Berger didn’t improve her stock with incandescent Scousers by committing a series of gaffes that would have sunk a less shameless candidate. In January 2010, the Liverpool Echo tested Berger with a four-question quiz on Liverpool life and history. She scored two out of four, not knowing who performed “Ferry Cross the Mersey”, and not recognising the name of former Liverpool FC manager Bill Shankly.

In her defence, Berger said that “you can’t ask a girl a football question” and added: “I’m not new to the city. I’ve been coming here for the past decade through all different jobs.” It is difficult to know what caused more offence, Berger’s failure to have heard of Shankly or her reference to coming to the city “through all different jobs” – jobs, after all, being a commodity in short supply on Merseyside.

For a while it looked as though she would be given a run for her money at the election by Scouse actor and former union activist Ricky Tomlinson, who announced that he would stand for the Socialist Labour Party under the election slogan “Berger – my arse!” – but then wimped out because of “personal and contractual commitments”.,

Once in parliament, Berger’s ability to upset local sensitivities continued. Last October she infuriated Liverpudlians by appearing on a Radio Five Live show with Kelvin McKenzie, who was the editor of the Sun at the time of the Hillsborough disaster and whose coverage of the story led to a boycott of the paper on Merseyside that last to this day. Berger’s lame defence was that she “didn’t know who the other guests were”.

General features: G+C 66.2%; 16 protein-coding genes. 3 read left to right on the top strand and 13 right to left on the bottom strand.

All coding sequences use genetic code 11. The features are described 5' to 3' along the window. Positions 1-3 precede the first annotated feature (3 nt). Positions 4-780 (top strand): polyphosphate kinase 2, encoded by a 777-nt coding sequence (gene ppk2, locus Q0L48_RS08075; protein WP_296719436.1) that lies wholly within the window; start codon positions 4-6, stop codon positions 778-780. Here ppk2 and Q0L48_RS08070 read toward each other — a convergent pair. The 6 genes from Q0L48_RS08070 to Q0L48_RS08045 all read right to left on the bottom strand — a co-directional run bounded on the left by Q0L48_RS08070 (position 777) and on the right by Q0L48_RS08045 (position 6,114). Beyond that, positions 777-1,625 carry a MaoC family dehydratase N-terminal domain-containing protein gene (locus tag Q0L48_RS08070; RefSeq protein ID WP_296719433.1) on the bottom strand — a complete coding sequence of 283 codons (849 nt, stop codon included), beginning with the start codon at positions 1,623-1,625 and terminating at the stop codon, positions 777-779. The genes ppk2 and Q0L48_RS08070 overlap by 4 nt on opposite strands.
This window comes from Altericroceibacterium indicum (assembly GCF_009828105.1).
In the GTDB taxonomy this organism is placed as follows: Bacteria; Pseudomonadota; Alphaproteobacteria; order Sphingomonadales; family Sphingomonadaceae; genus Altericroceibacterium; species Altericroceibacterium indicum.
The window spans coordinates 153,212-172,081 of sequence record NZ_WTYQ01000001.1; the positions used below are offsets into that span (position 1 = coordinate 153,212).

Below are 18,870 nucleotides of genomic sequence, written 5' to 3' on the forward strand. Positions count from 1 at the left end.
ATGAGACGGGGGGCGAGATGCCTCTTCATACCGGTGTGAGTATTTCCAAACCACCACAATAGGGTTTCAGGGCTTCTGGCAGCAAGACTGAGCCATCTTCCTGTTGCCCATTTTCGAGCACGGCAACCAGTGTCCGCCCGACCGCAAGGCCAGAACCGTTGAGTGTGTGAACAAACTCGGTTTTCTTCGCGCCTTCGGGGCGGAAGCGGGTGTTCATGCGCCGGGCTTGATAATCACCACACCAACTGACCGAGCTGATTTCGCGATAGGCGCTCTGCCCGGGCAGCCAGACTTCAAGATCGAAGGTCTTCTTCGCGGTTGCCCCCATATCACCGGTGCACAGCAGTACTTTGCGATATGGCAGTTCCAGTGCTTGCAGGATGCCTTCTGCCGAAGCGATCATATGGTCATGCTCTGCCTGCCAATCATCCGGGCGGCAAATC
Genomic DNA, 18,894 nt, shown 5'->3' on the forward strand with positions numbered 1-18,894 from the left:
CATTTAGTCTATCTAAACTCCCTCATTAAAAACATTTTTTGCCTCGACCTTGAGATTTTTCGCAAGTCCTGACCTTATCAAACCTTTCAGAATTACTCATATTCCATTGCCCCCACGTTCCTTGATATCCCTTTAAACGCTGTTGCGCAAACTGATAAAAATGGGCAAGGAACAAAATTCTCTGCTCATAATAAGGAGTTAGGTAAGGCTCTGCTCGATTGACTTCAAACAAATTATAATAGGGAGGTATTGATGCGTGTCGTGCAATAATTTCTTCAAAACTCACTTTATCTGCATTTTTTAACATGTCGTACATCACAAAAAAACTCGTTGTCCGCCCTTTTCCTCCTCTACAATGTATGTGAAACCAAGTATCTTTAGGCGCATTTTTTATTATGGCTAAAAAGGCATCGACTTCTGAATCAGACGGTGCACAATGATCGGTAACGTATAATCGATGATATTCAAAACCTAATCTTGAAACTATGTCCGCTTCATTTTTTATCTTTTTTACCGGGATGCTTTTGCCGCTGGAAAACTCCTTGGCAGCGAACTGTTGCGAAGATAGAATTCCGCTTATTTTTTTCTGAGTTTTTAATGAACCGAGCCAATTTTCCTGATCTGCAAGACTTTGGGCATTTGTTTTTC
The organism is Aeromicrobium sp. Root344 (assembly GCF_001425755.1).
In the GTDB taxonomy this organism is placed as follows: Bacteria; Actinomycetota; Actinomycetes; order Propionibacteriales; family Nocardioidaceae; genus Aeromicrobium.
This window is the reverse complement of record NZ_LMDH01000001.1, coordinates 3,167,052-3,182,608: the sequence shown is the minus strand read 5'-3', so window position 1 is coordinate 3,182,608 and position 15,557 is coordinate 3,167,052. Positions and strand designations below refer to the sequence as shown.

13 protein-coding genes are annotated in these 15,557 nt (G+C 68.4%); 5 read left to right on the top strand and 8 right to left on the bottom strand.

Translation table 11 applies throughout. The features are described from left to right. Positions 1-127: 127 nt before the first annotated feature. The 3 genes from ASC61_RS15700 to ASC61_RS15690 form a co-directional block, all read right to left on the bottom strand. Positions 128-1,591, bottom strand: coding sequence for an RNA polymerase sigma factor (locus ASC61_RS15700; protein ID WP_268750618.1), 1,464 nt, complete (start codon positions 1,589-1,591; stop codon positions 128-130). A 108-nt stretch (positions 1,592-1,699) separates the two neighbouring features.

With yet another little local difficulty somehow shrugged off, Luciana has also shrugged off Sion Simon and is now romantically involved with an equally ambitious Labour MP, Chuka Umunna, who has been dubbed “the British Obama”. With the pair already being talked of as a new “power couple”, let’s hope the Labour party doesn’t go and spoil things against by issuing a denial.”

From this, it seems that she won her selection as Labour MP through knowing the right people, and is less interested in representing Liverpool than using it as a base to get her rear end in parliament. Which describes any number of Blairite MPs, male and female. As for saying that it was unfair to expect a girl to know about football, this sounds less persuasive ten years later when there’s a campaign to get more women and girls playing sport and women’s footie has been a regular fixture on the box with the men’s. As for Berger’s commitment to anti-racism, while I’m sure it was genuine enough at the time it was clearly outweighed in the Wadsworth’s case by her determination to defend Israel and purge the party of Corbyn and his supporters anyway she could. I also wonder about her complaint that Birmingham University wasn’t doing enough to tackle anti-Semitism. It’s possible it was all as she said it was, and there was real anti-Semitism on campus. But the Blairites deliberately conflate anti-Semitism with anti-Zionism. Was the anti-Semitism she was so upset about simply other student activists, equally determined in their opposition to racism, condemning Israel’s persecution of the Palestinians?

And it is, in my view, too bad that Tomlinson didn’t stand against her and win. If he had done so, it was have done much to demonstrate to the Blairites, and particularly Starmer, that the Old Labour they despise has the power to defeat them by being able to create its own, independent party outside their control.